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Excess copper induces structural changes in cultured photosynthetic soybean cells

AuthorsBernal Ibáñez, María ; Testillano, P.S. ; Risueño, María Carmen ; Yruela Guerrero, Inmaculada
Microscopic structural analysis
Organic acids
Soybean cell culture
Issue Date1-Nov-2006
PublisherCommonwealth Scientific and Industrial Research Organization (Australia)
CitationFunctional Plant Biology 33(11): 1001–1012 (2006)
AbstractSoybean [Glycine max (L.) Merr.] cell suspensions have the capacity to develop tolerance to excess copper, constituting a convenient system for studies on the mechanisms of copper tolerance. The functional cell organisation changes observed in these cell cultures after both short-term (stressed cells) and long-term (acclimated cells) exposure to 10 μm CuSO4 are reported from structural, cytochemical and microanalytical approaches. Cells grown in the presence of 10 μm CuSO4 shared some structural features with untreated cells, such as: (i) a large cytoplasmic vacuole, (ii) chloroplasts along the thin layer of cytoplasm, (iii) nucleus in a peripheral location exhibiting circular-shaped nucleolus and a decondensed chromatin pattern, and (iv) presence of Cajal bodies in the cell nuclei. In addition, cells exposed to 10 μm CuSO4 exhibited important differences compared with untreated cells: (i) chloroplasts displayed rounded shape and smaller size with denser-structured internal membranes, especially in copper-acclimated cells; (ii) no starch granules were found within chloroplasts; (iii) the cytoplasmic vacuole was larger, especially after long-term copper exposure; (iv) the levels of citrate and malate increased. Extracellular dark-coloured deposits with high copper content attached at the outer surface of the cell wall were observed only in cells exposed to a short-term copper stress. Structural cell modifications, mainly affecting chloroplasts, accompanied the short-term copper-induced response and were maintained as stable characters during the period of adaptation to excess copper. Vacuolar changes accompanied the long-term copper response. The results indicate that the first response of soybean cells to excess copper prevents its entry into the cell by immobilising it in the cell wall, and after an adaptive period, acclimation to excess copper may be mainly due to vacuolar sequestration.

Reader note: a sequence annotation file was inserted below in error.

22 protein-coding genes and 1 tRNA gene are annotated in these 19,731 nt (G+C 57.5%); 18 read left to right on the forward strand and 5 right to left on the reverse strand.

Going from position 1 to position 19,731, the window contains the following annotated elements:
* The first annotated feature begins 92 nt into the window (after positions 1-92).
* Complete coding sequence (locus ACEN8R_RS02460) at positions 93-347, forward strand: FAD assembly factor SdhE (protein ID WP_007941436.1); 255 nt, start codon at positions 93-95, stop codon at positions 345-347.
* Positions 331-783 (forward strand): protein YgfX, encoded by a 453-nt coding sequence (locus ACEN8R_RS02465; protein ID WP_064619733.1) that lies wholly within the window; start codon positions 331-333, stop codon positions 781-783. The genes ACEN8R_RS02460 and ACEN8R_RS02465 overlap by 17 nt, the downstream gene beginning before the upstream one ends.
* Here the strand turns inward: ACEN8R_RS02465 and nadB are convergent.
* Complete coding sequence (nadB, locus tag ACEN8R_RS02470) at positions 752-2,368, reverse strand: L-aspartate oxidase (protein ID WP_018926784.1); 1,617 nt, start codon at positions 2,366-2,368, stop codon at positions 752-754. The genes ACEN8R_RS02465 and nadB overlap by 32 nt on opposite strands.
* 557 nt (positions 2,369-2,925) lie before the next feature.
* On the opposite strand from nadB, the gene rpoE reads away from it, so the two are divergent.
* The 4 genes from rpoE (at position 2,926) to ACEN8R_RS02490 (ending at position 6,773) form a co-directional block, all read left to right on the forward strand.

Publisher version (URL)http://dx.doi.org/10.1071/FP06174
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